I’m one of those people who has many “irrational anxieties.” I don’t feel comfortable swimming in the ocean even though I live by one of the safest waters on the planet.
When my lover spends time with another woman, I worry that he might like her better—even though there is no reason for me to worry or be jealous. Sometimes I keep telling myself, “Everything is okay, there’s no need to be anxious,” but my body signals that it doesn’t believe what my mind is trying to say.
We all have our own daily fears and anxieties, and we know how irrational they sometimes are. Yet, we cannot bring ourselves to stop worrying. Have you also experienced this and wonder why?
Anxiety is a state of arousal in the sympathetic nervous system (SNS). The SNS gets triggered when we are in danger, but also when real or imaginary situations trigger fear or anxiety in us. The SNS response is necessary for survival. When we face danger, the SNS takes over.
Our biochemistry prepares our body for fighting or running. Our heart beat becomes faster, our mind becomes alert and the faculties of rational thinking are inhibited. We are flooded with adrenaline and the stress hormone cortisol which places us in a state of heightened arousal and stress.
Unfortunately, not only life-threatening situations cause a predominant activation of the SNS. Any situation that is subjectively perceived as challenging, frightening or stressful causes a sympathetic predominance. Giving a presentation, an argument with your boss, jealousy, fear, anger—they all activate our SNS.
This nervous system response happens automatically. It is an instinctual reaction triggered in the hypothalamus and brain stem that happens without the interference of thought. It is an instinctual response that we are all born with because it is necessary for survival. Our rational higher thinking takes place in the neocortex. This part of the brain gives us our capacities for reasoning, intelligence and logic. If we are reactive, it means that we are responding to a situation instinctively without mindfulness and lacking a higher perspective. Reacting automatically to a trigger happens to the best of us, but more so for some than for others. We can develop our higher thinking faculties by taking a course on how to manage our emotions, attend workshops on self-improvement, see a therapist or practice mindfulness.
But even in mindful people who have developed the ability to observe their own internal processes and gain a certain power of observation that increases their capacity to experience them, we often see that the mind and the body don’t react in harmony. For example, we observe ourselves getting anxious over a situation. Our mind knows that we shouldn’t be anxious, but our body reacts with fear and our heart rate goes up, our gut contracts and we feel shaky. This split is caused by a dissociation between the rational mind and the embodied mind.
The embodied mind is fed by physiological data and can be a force of its own. When there is a dissociation between the rational and embodied mind, it doesn’t matter how much we try to convince ourselves that everything is okay. The knowledge of our body is telling us that we aren’t safe. While the origin of this dissociation can lie in trauma or past negative experiences, it is often hard to change the problem through only engaging the mind. The mind already knows that everything is okay, the problem lies in the physiology.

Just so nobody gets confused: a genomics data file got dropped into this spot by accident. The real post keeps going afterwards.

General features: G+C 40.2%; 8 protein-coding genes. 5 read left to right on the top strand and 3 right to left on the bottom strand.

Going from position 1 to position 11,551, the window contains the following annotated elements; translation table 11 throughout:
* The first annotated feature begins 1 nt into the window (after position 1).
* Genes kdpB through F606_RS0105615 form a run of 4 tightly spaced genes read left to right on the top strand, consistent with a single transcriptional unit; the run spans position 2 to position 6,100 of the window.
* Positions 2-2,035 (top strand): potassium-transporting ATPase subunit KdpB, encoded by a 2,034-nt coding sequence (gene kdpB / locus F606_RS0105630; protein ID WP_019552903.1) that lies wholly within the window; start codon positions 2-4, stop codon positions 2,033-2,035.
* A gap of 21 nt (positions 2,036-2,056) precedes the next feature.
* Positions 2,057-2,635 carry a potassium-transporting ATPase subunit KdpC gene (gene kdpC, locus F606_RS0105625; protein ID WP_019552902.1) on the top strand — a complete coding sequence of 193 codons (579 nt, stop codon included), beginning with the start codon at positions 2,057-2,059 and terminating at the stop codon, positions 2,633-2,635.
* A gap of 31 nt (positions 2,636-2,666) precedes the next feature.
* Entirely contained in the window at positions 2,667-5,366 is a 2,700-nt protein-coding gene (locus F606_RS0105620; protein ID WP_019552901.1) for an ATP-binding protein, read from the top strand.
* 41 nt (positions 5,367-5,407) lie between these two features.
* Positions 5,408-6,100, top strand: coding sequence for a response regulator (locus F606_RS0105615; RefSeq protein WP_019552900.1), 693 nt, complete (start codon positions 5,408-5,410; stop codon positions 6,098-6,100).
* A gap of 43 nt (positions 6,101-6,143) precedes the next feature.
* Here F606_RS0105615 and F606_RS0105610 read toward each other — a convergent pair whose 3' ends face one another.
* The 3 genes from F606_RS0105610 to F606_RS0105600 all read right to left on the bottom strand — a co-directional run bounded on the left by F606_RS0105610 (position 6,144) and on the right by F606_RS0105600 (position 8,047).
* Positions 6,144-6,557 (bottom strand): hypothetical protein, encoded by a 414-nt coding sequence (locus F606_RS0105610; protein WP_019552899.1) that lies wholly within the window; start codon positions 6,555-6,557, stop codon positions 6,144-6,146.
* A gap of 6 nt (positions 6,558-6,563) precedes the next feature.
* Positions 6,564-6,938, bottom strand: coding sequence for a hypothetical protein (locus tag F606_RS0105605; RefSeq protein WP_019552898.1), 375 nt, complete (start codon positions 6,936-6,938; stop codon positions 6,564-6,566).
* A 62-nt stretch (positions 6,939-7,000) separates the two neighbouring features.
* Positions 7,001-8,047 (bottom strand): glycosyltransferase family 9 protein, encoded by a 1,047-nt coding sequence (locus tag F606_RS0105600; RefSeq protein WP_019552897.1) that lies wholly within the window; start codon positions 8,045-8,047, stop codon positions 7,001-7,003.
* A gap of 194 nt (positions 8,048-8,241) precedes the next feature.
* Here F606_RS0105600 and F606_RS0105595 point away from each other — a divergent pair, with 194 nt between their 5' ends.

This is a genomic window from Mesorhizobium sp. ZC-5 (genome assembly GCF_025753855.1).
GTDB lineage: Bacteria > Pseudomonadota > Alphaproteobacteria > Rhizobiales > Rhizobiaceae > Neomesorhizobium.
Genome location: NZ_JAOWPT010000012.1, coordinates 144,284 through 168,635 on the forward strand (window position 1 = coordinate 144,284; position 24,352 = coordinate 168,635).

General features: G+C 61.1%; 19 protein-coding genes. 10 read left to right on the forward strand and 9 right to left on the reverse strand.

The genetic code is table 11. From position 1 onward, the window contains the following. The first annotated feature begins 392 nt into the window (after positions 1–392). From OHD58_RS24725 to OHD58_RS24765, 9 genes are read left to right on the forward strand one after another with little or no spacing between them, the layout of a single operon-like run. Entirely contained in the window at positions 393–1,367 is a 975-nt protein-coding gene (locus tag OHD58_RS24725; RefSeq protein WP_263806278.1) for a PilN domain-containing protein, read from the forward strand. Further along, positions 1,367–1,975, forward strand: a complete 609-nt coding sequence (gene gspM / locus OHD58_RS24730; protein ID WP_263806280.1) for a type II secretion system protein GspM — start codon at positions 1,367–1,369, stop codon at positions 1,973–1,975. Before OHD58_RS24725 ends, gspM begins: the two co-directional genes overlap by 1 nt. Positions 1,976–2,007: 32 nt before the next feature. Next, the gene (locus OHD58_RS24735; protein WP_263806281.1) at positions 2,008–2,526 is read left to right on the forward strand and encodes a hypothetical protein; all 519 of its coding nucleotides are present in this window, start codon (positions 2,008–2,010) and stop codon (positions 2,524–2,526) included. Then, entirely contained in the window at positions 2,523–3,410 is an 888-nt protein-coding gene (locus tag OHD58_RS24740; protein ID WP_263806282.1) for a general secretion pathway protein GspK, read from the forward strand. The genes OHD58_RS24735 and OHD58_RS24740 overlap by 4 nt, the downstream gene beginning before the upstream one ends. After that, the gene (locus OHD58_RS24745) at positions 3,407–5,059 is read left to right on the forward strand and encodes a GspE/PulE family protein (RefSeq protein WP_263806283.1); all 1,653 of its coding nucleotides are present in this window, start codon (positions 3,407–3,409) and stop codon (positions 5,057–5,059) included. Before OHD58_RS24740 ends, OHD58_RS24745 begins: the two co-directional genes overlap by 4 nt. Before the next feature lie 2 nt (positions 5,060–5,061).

This can be very frustrating because it means that our emotions and physical response don’t allow us to live according to our higher ideals, principles and spiritual vision.
This became an important topic for me because I always felt like I had two people living inside myself. There was that part of me which was rational, mature, intelligent, unconditionally loving and witnessing the coming and going of life. This was the closest to what I called “me.” Unfortunately, it was often negated by my other more emotional half that was vulnerable and just wanted to feel loved.
This became even more apparent to me when life triggered my deepest wounds that traced back to my early childhood experiences. In all those times when I got triggered, my body went into fight-or-flight mode. My body would become tense and I would have a constant feeling of anxiety. For my rational mind, this instinctual reaction was a big inconvenience.
A dissociation between the rational mind and physiological response can leave us in unnecessary and extended periods of sympathetic arousal that over time suppresses our immune system and damages our health. This is why being in a relationship, job, or living a lifestyle where we feel insecure, unloved, stressed, jealous, unappreciated or incompetent is dangerous for our health in the long run.
Healing takes place on many different levels. Apart from practicing meditation and mindfulness, it is important to also address the embodied mind and the nervous system through mind-body practices. All mind-body practices will help a great deal in integrating the different aspects of the self. As a yogi and yoga teacher I found a lot of help in yoga. Whatever practice you choose, training the autonomous nervous system is important to educate our bodies on how to appropriately respond to the daily life challenges.
A healthy nervous system is able to recognize danger and react appropriately (such as in the case of a physical threat) and able to relax when there is no danger, such as when our emotions are triggered because of our pain bodies. While yoga isn’t a quick-fix to all our problems, it has the ability to take us to our core. Over time and with practice, it helps to reduce anxiety and harmonizes our superior rational faculties with our embodied experience. This allows us to experience a deeper integration, and to experience ourselves as more whole, more at peace and more fulfilled.
Author: Deniz Aydoslu
Editor: Travis May
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